Alpine Linux sucks for hosting Docker Containers

After setting up Alpine Linux to run docker containers and fixing a whole bunch of issues I encountered, I now came to the point where I tried to run a node.js app inside a Docker Container that runs on an Alpine Linux Host. But node immediately exited with a Segmentation Fault. After some experimenting, I went and just started the official node docker container in the latest version and started node inside. It still didn’t work.

~# docker run -it node:latest /bin/bash
[email protected]:/# node
Segmentation fault

The kernel logs provide only very limited insights:

kern.info kernel: [   35.465909] device vethe7ba7a4 entered promiscuous mode
kern.info kernel: [   35.466145] IPv6: ADDRCONF(NETDEV_UP): vethe7ba7a4: link is not ready
kern.info kernel: [   35.466151] docker0: port 1(vethe7ba7a4) entered forwarding state
kern.info kernel: [   35.466160] docker0: port 1(vethe7ba7a4) entered forwarding state
kern.info kernel: [   35.467156] docker0: port 1(vethe7ba7a4) entered disabled state
kern.warn kernel: [   35.492075] cgroup: docker (1684) created nested cgroup for controller "memory" which has incomplete hierarchy support. Nested cgroups may change behavior in the future.
kern.warn kernel: [   35.492078] cgroup: "memory" requires setting use_hierarchy to 1 on the root
kern.info kernel: [   35.527037] eth0: renamed from veth1db87ca
kern.info kernel: [   35.538820] IPv6: ADDRCONF(NETDEV_CHANGE): vethe7ba7a4: link becomes ready
kern.info kernel: [   35.538838] docker0: port 1(vethe7ba7a4) entered forwarding state
kern.info kernel: [   35.538843] docker0: port 1(vethe7ba7a4) entered forwarding state
kern.info kernel: [   35.538861] IPv6: ADDRCONF(NETDEV_CHANGE): docker0: link becomes ready
kern.info kernel: [   36.539627] node[1930]: segfault at 10 ip 0000000000a6444d sp 0000750c38bd8550 error 4 in node[400000+13c7000]
kern.alert kernel: [   36.539643] grsec: Segmentation fault occurred at 0000000000000010 in /usr/local/bin/node[node:1930] uid/euid:0/0 gid/egid:0/0, parent /bin/bash[bash:1919] uid/euid:0/0 gid/egid:0/0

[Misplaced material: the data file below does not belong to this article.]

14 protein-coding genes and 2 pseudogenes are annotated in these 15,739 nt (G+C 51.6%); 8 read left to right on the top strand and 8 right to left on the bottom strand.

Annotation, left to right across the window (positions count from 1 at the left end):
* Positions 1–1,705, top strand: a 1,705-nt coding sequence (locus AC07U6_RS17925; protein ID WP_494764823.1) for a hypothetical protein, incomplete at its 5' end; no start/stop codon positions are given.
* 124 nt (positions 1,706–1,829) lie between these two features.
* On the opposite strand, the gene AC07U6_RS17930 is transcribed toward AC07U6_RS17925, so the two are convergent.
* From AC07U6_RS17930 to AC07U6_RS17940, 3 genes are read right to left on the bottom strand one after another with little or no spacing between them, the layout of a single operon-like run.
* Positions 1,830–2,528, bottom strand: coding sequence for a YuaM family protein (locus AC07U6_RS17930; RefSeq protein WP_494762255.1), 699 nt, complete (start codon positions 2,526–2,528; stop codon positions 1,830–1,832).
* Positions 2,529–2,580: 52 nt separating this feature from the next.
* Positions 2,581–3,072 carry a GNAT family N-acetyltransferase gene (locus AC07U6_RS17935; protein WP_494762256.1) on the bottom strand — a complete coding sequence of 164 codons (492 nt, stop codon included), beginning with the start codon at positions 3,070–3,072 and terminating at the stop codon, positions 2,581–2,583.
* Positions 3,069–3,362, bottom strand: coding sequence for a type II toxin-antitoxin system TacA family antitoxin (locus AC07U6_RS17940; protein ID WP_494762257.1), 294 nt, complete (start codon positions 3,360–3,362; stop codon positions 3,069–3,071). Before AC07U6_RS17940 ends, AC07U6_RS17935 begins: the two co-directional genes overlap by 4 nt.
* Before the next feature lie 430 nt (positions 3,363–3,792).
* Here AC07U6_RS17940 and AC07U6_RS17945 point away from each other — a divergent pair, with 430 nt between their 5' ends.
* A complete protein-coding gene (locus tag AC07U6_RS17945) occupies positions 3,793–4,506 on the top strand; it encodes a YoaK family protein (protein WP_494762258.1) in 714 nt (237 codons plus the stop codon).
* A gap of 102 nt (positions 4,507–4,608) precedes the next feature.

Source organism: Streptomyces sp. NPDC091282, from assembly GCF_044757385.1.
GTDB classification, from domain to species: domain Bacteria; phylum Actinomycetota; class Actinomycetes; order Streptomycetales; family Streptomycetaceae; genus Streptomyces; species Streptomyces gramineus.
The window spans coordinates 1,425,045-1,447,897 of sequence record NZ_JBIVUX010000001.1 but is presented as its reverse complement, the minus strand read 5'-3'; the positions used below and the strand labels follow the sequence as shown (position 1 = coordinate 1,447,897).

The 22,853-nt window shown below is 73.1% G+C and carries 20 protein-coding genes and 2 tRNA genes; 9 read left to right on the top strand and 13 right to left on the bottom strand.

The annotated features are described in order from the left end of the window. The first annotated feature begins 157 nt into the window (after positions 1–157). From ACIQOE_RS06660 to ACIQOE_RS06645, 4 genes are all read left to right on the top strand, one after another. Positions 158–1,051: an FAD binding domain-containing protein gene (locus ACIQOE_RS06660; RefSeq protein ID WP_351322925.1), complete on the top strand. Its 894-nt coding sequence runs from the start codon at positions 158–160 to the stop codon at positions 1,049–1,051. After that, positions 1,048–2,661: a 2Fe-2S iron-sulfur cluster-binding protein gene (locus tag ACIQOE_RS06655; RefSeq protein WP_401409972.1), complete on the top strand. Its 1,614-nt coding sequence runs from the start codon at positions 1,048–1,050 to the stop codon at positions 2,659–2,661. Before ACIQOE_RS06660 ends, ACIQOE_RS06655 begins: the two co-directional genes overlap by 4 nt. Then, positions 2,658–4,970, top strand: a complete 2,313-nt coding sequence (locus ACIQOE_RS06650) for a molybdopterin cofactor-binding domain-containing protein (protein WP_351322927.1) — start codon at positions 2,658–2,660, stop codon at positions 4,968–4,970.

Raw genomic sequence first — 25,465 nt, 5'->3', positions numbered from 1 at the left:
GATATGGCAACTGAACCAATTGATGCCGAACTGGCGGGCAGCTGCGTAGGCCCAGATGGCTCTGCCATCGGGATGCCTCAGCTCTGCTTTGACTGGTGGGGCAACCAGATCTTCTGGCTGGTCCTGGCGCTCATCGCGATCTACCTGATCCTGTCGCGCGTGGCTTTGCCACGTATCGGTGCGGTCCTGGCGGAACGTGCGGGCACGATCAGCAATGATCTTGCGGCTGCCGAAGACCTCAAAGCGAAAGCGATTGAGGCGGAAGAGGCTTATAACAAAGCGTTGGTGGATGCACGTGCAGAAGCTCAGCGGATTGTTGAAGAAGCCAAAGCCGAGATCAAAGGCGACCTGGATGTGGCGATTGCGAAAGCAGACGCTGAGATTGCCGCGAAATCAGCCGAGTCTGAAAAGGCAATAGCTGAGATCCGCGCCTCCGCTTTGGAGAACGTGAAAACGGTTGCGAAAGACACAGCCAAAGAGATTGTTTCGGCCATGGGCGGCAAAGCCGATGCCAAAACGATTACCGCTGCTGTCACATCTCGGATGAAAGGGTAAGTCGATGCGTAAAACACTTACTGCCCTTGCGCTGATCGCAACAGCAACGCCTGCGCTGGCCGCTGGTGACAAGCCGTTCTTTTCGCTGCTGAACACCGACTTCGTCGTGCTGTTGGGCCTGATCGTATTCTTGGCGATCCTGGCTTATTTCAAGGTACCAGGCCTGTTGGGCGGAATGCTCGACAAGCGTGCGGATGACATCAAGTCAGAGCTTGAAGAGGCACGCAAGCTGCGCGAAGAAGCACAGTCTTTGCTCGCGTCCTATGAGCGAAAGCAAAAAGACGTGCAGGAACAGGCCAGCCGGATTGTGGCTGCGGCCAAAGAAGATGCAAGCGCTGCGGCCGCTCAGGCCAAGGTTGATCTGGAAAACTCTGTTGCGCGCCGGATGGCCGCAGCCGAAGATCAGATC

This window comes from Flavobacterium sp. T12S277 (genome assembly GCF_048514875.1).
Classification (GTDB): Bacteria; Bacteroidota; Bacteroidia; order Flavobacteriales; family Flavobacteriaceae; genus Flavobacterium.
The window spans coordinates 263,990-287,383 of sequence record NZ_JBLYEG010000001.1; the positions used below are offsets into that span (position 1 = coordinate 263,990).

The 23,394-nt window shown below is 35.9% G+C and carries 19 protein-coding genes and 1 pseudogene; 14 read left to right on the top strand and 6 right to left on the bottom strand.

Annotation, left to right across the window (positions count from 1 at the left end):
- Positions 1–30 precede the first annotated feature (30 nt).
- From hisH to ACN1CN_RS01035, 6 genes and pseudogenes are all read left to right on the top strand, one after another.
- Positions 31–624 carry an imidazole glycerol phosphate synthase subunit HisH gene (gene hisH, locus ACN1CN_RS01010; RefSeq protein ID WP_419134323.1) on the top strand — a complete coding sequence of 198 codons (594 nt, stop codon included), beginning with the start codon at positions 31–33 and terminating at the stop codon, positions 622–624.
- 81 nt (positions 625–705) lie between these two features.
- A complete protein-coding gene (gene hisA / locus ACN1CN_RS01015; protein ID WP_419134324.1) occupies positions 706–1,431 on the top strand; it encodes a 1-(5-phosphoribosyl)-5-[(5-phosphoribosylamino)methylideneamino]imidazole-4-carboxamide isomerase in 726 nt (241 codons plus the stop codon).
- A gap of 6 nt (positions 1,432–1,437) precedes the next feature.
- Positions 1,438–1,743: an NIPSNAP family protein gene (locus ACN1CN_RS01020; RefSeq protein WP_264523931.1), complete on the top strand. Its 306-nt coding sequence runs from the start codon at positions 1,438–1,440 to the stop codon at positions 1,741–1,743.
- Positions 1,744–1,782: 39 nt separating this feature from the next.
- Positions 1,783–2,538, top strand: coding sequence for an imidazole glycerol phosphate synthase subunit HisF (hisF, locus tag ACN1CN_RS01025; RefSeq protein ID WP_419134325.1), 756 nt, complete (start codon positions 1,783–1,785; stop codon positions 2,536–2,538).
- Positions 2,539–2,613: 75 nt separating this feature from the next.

kern.alert kernel: [   36.539781] grsec: denied resource overstep by requesting 4096 for RLIMIT_CORE against limit 0 for /usr/local/bin/node[node:1930] uid/euid:0/0 gid/egid:0/0, parent /bin/bash[bash:1919] uid/euid:0/0 gid/egid:0/0

First, some network config changes done by docker, then docker complains about missing support for nested cgroups, then some more network config changes before node crashes with a segmentation fault. And eventually some error messages because GRSEC prevents node from writing a core dump.

After a lot of searching, there seems to be a whole list of problems in Alpine Linux that prevent it from reliably running Docker Containers, among them GRSEC, problems with LXC networking and missing cgroups hierarchy support. So basically all of the things that show up in the Kernel logs around the Segmentation fault.

By the way, according to the Alpine Bug Tracker, support for nested cgroups was added to Alpine 3.2 – but although I am running 3.3.1, it still isn’t working.

Interestingly enough, in the few days my post about installing Docker Daemon on Alpine Linux has been online, it has already helped somebody else fix the same problem but also lead him to the conclusion that Alpine Linux is not so great as a host for Docker containers.

As with all Linux distributions, if I can’t get them to run properly after a few hours of trying, I throw them away and won’t touch them again for a few years. Now I have added Alpine Linux to that list. Fortunately, there are enough alternatives out there.

But since I’m not really interested of trying out many different Linux distributions, I’ll just go back to Ubuntu. Yes, it is still a ~600 MB download instead of an 80 MB one but at least it works most of the time.

Another valid option for hosting Docker Containers of course would be CoreOS, but since they refuse to include support for CIFS, I cannot use it for my development environment.

2 thoughts on “Alpine Linux sucks for hosting Docker Containers

  1. Pingback: What OS for Docker host? (Part 3) – From the disheveled desk of Nathan Bak

  2. Jason

    FYI this is happening because Alpine doesn’t use GlibC but rather uses Musl so a lot of things need recompiling – switching to a glibc based Alpine will do the trick. Alpine does have a few quirks for new comers which can make it frustrating

    Reply

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